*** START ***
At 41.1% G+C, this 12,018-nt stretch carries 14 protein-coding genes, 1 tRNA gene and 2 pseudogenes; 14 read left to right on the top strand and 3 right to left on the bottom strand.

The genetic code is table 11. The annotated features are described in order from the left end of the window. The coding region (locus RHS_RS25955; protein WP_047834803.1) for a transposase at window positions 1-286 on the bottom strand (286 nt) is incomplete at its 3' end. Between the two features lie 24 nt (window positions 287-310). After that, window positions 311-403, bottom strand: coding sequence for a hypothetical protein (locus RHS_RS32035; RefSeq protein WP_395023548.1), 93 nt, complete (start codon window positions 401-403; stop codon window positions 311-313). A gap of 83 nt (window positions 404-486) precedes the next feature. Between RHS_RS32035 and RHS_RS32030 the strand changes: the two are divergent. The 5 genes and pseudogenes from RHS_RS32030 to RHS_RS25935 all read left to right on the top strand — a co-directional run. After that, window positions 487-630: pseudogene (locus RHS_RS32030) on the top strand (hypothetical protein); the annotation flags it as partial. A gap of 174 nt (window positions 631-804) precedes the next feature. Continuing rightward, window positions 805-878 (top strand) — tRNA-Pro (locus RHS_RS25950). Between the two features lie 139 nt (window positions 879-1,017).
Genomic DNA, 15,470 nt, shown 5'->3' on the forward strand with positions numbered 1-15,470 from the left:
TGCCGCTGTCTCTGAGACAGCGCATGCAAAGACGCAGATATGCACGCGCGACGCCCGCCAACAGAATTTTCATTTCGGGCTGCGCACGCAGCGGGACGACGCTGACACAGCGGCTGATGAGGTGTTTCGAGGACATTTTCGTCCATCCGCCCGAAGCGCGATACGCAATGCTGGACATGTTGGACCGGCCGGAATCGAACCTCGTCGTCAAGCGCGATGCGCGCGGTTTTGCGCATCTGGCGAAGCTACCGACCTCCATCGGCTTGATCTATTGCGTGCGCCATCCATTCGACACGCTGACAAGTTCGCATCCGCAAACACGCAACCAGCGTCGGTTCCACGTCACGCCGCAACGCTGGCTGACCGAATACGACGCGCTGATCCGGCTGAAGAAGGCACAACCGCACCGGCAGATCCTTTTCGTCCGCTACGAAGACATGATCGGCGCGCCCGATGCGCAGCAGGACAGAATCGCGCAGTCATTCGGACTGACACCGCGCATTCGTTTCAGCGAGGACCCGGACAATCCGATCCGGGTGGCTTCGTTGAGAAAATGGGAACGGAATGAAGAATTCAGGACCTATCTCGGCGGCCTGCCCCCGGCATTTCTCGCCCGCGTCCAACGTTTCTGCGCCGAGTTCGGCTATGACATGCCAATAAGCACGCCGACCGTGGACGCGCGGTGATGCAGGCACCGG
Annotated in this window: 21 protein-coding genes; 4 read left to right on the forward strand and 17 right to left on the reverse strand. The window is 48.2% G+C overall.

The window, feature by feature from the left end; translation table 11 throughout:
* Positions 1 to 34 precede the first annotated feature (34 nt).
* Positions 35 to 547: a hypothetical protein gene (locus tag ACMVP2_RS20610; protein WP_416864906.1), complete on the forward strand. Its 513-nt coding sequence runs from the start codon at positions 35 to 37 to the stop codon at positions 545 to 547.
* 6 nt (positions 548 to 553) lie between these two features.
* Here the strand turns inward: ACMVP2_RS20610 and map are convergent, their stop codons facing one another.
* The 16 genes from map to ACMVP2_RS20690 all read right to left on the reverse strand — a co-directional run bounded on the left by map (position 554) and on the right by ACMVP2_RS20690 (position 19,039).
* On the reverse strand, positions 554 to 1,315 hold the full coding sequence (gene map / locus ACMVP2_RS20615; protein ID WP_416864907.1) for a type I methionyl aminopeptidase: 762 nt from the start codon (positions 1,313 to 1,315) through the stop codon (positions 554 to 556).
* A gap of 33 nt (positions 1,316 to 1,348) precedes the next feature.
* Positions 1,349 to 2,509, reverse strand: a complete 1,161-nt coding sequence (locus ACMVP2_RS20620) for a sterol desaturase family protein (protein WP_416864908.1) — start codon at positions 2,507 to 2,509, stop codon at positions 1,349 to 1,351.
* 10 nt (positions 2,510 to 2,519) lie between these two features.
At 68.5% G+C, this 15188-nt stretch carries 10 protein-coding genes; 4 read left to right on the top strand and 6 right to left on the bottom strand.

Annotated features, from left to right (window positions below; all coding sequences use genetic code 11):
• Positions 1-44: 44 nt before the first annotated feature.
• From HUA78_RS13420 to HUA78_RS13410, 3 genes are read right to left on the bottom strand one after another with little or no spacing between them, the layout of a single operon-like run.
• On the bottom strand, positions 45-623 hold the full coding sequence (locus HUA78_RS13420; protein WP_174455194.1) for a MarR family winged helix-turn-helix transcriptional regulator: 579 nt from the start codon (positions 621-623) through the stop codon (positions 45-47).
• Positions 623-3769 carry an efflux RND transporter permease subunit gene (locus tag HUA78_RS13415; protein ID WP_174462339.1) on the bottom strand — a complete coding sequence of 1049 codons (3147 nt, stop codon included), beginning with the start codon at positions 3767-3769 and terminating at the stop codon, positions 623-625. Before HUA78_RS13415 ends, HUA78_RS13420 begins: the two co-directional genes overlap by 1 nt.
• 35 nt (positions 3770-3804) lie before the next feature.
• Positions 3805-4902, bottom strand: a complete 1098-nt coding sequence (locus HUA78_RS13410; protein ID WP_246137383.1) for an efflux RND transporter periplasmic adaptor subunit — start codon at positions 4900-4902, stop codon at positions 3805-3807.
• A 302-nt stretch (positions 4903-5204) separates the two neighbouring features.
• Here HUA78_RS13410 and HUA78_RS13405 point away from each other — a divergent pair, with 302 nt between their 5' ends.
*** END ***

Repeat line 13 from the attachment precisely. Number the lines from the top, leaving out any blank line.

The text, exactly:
* A gap of 33 nt (positions 1,316 to 1,348) precedes the next feature.